My first drafts – a very literal word-for-word translation – yielded results which were in very dense and very convoluted English. All of which is what you’d expect: there are marked differences between French and English grammar, and also (I believe) in what is considered to be good, clear writing in each language. The French seem quite content to read very long sentences containing multiple subjects – because their grammar caters for it. In English this isn’t the case – we don’t have gendered nouns or the variety of verb conjugations to allow for it. It is very easy to get lost in a long English sentence.
So my next step was to make the English easily readable – which took at least 2-3 times as long as the literal translation, because every change made for clarity has to be referenced back to the original French to make sure the meaning hasn’t been compromised.
Then came the revelation!
When I reread some of the pre-existing translations, parts of them read in a very similar way to the first drafts I had produced myself.
It was then that I began to suspect that perhaps some of the difficulty I have experienced in reading certain Situationist texts is actually due to the translation being overtly literal (in the sense of strictly adhering to a word-for-word transcription).
Realising that was the clincher. My initial goal of providing a “facsimile” of the Internationale Situationniste in English is fairly meaningless if I don’t also ensure the texts are also as readable as I can make them.
Hence the decision to do more.
The game plan
I’ll be approaching the project in 3 distinct stages.
Once I have proofread each of my draft issues individually I will post them to the site. This will happen over the next few months, hopefully all of the initial drafts will be available by the end of the year (2013).
These drafts are formatted in a way which approximates the original layout – but which makes no attempt to duplicate it. These drafts will be in pdf format and will contain only pre-existing translations – unedited but corrected for obvious typos. With the exception of a few captions to photos, any text which has not previously been translated into English will appear in the original French.
This will get me half-way to realising the initial goal I had for this project – but will only take a small fraction of the work to come!
Once the rough drafts are available I will start the process of going through every text in each issue and comparing them to the original French to see if they can edited for clarity.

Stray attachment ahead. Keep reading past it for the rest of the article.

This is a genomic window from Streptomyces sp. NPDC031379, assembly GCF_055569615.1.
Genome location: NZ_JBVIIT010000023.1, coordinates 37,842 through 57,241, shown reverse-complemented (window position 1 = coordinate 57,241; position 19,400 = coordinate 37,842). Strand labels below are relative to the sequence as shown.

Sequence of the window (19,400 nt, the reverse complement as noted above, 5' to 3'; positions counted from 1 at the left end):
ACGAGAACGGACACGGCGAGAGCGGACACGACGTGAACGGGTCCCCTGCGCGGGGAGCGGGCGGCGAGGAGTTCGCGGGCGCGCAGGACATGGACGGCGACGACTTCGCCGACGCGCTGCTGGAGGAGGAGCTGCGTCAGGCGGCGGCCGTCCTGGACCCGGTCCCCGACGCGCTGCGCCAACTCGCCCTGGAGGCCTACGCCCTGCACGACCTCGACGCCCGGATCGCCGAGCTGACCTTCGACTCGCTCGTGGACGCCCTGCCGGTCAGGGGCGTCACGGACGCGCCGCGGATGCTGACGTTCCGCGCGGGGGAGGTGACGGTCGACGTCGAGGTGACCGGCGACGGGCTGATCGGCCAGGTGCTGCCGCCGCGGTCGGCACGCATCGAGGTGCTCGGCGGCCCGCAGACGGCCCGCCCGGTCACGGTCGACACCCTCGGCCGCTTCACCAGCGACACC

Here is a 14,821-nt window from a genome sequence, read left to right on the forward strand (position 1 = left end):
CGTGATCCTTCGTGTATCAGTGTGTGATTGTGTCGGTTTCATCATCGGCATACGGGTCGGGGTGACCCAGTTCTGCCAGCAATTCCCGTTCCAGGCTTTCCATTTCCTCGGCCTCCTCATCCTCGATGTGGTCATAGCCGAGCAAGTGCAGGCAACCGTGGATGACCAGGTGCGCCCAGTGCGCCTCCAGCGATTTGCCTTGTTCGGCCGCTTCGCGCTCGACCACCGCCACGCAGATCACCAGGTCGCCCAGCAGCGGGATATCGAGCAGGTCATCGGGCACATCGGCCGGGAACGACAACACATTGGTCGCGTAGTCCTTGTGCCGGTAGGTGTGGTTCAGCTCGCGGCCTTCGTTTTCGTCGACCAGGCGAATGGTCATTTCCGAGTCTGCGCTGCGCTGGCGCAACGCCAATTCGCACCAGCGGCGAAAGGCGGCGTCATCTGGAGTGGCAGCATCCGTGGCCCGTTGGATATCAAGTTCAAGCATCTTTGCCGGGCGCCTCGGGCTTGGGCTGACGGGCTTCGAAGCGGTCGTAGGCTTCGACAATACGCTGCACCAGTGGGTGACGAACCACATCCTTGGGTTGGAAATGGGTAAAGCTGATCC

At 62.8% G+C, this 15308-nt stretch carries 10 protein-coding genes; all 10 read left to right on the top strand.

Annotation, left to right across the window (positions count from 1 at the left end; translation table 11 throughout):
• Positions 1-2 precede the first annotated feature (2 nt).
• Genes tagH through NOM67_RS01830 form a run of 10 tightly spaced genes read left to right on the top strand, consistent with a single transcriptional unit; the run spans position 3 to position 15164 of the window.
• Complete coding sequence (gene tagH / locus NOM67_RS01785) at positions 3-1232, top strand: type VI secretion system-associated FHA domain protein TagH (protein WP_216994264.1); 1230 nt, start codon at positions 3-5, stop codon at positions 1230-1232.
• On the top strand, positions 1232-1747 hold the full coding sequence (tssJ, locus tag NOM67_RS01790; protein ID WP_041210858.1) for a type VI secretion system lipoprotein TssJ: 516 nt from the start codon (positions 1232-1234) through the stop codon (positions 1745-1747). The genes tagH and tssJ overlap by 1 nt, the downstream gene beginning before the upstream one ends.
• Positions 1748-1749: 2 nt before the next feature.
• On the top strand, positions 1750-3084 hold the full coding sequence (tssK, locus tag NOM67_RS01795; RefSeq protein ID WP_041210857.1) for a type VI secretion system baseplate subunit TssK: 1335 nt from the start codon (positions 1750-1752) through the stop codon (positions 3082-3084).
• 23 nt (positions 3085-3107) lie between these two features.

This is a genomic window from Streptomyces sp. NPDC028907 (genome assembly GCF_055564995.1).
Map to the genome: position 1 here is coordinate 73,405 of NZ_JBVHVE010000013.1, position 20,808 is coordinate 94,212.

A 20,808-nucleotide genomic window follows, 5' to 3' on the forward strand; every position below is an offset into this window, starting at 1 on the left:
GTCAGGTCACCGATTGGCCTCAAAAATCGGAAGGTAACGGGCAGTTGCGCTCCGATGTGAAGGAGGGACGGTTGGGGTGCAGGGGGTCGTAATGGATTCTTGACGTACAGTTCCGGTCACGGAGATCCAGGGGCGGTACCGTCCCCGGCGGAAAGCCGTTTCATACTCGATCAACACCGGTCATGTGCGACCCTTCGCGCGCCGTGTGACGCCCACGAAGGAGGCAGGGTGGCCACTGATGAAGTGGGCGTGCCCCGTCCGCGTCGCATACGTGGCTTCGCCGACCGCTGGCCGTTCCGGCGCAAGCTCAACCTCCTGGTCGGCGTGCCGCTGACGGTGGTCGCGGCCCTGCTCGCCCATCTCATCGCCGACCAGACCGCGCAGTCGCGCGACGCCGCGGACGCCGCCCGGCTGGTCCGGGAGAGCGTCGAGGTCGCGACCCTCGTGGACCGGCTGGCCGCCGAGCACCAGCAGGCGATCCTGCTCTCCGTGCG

This will be done one issue at a time. As I complete any editing I will post each text in three versions:
The original English text (if it exists)
The original French text
The edited English text – with alterations highlighted and footnotes to explain the reasoning behind the less-than-obvious changes.
My progress will easy to follow via the posts uploaded to this blog.
Once the text for each issue is finalised I will compile them into a final draft. At that point I will work on formatting the issue with the aim of producing a more faithful ‘facsimile’ of the original issue .
These will be made available on the blog as they are completed. I’m hoping to have a finalised IS #1 before March next year (2014).
An invitation for involvement
I make no pretensions to being able to provide a definitive English-language version of the 12 issues of Internationale Situationniste. This is simply my contribution to that ongoing project.
Do with it what you will. If my efforts provide a basis for others to build on – or even an instructive counter-example that is fine.
I may well be able to complete this project by myself, given time – but a better result will be achieved with informed critical input from others.
If you feel motivated to give your input please do it. But please do it on the basis of achieving a better outcome overall. I more than welcome input that is intended to move the project forward.
A Final Disclaimer
While all of this sounds great while I type it – the reality of my life is that I am at the mercy of my health. Those who have any experience of Chronic Fatigue Syndrome will know only too well what I mean.
It is altogether possible (perhaps even likely) that I will have to press the Pause button on this project at the drop of a hat, potentially for months at a time – or even to ultimately press Eject if my health dictates it.
My hope is that even should that happen, the work I’ve managed to complete up to that point will still be of some value to some people.